‘My songs are an attempt to remember our gurus’, says Ginni Mahi who is using her music to fight for gender equality

Punjabi singer Ginni Mahi has collaborated with The Bridge Talk to promote gender equality in India.

Written by Mimansa Shekhar | New Delhi | Updated: October 10, 2016 6:13:55 pm
ginni mahi, ginni mahi the bridge talk, ginni mahi punjabi singer, ginni mahi dalits, dalits, dalit from punjab, teen dalit punjab, ginni punjab, dalits india, dalit identity india, india news, ginni mahi gender equality, ginni mahi exclusive interview, ginni mahi interview, ginni mahi songs, ginni mahi ambedkar, ginni mahi ravidas, ginni mahi 17 year old, indian music, punjabi music, entertainment upates, indian express, indian express news Punjabi singer Ginni Mahi is taking her voice to a new level of social activism, for fighting gender equality and Dalit rights in the country.

All of 17 and Ginni Mahi is already a sensation. The young voice of the Dalit community of Punjab is slowly spreading her wings across the nation. And if this is the pace of her growth, time isn’t far when Ginni Mahi will become synonymous with a unique way of social activism.

WATCH VIDEO: Ginni Mahi Exclusive Interview: I Stand For Universal Empowerment


Ginni Mahi hails from the Jatavs community in Punjab and lives with her family in Jalandhar. However, her strong voice resonates far and wide. Today she leads a movement for the rights of the Dalit community and equality through her music. She sings hard hitting songs that connect well with the daily struggles of her community. All her tracks are dedicated to Saint Ravidas and Dr. Bhimrao Ambedkar. “I belong to a middle-class family. I had heard a lot of stories about what happened to Dalits from our forefathers. I used to feel unusual that even such times existed. But now it has improved a lot. We get good facilities. We began with devotional songs because everyone wants to take the name of our gurus. So in my field also I began by taking the name of our gurus.”

In an exclusive chat with indianexpress.com, Ginni said if it weren’t for her parents and family, she would not have reached this far alone. “My strength comes from my family, my parents. When it is about singing, I always take blessings from my grandmother before stepping out of my house. She gives me all the force and strength. The audience has given me so much love. I have reached this place with their blessings.”

In an age when going on hunger strikes and boycotting authorities has become the call of the day to lead any kind of movement, Ginni keeps it peaceful. She chose songs and music to give such a powerful message. “It was an attempt to remember our Gurus. I didn’t know that we’ll become so popular and people will accept me. Whatever I’ve learned so far, I only try not to hurt anyone. Everyone should be happy.”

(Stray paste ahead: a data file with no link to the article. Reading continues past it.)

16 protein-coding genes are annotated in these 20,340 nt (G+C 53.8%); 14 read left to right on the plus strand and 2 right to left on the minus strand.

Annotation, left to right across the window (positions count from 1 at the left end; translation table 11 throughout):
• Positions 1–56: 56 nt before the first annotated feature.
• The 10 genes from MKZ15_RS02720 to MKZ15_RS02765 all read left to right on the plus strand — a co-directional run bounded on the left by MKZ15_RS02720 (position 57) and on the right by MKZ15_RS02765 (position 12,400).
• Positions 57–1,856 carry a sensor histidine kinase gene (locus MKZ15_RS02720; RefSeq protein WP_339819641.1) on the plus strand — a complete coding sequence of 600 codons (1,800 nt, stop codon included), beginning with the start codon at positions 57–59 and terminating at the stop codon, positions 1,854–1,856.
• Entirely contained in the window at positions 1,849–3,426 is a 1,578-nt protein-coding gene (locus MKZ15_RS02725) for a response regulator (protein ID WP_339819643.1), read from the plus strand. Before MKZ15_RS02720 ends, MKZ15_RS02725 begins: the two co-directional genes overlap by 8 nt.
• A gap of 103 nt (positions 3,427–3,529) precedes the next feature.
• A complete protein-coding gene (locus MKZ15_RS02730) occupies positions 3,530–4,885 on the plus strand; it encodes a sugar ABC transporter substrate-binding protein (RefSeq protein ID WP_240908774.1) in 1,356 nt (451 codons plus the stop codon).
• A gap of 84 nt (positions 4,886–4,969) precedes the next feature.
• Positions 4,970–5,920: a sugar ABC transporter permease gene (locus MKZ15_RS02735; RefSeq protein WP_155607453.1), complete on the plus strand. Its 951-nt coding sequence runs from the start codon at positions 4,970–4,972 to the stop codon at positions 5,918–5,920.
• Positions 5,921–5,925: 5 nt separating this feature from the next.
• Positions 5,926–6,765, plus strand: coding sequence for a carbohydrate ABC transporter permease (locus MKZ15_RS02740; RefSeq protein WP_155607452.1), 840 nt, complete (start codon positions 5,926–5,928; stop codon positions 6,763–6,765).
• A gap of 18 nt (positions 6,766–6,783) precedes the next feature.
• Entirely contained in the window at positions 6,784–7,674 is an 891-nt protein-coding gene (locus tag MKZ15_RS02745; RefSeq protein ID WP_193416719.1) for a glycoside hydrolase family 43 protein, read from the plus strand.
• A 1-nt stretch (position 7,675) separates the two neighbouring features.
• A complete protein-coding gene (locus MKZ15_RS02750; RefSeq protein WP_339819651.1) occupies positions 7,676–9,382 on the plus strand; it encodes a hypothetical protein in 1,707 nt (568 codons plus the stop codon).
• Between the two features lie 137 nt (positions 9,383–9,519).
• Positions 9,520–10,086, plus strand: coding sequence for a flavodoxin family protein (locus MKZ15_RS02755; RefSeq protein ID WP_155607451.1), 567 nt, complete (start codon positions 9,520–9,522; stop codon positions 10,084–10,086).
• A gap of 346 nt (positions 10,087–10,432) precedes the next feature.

Ginni is often referred as the new voice of ‘Dalit pop’ in the country. Her original name is Gurkanwal Bharti and she is a YouTube sensation with close to 1 lakh followers. Most of her songs are devotional in nature addressed to Guru Nanak Dev and singing the laurels of Dr. BR Ambedkar. She has also been active in spreading awareness about issues like female foeticide and female education.

“Education is very important today. Especially educating girls. The core message of Ambedkar was to educate and connect. Only when we are educated, we can communicate with the people and can fight our struggles. If we nurture that today, our nation will rise to extreme levels”, she said.

Ginni is in Delhi to perform at The Bridge Talk and support the issue of ‘gender equality’. The Bridge is a new initiative by The Caravan aimed at challenging the conventional thinking surrounding gender empowerment, and in turn, addressing the gap between theory and implementation. Is she excited? “I felt good to hear this word, that it’ll talk about gender empowerment. Like we’ve seen, there have been talks about women empowerment and men empowerment, but never about gender empowerment. It’ll talk about everything. If we speak about women, then men are left and vice-versa. And if it’s about both, then there is a separate section in the society like the third gender, they will be left behind. So this will include even them. So it’ll mean a universal empowerment.”

Also read | Ginni Mahi, the 17-year-old Dalit voice from Punjab, is making waves

Ginni aspires to be a playback singer ten years down the line. She looks upto the legendary singer Lata Mangeshkar, and wishes to have an evergreen voice like hers. She even looks up to Punjabi singers like Feroz Khan and Kaler Kanth. “In ten years, I see myself becoming a playback singer, attending big shows and people from the film industry are inviting me; I’m getting awards. I’ll try to sing songs from all genres, that the entire family can listen to sitting in the same room”.

She has a twinkle in her eyes, and a firm determination to make a different in the society through her voice!

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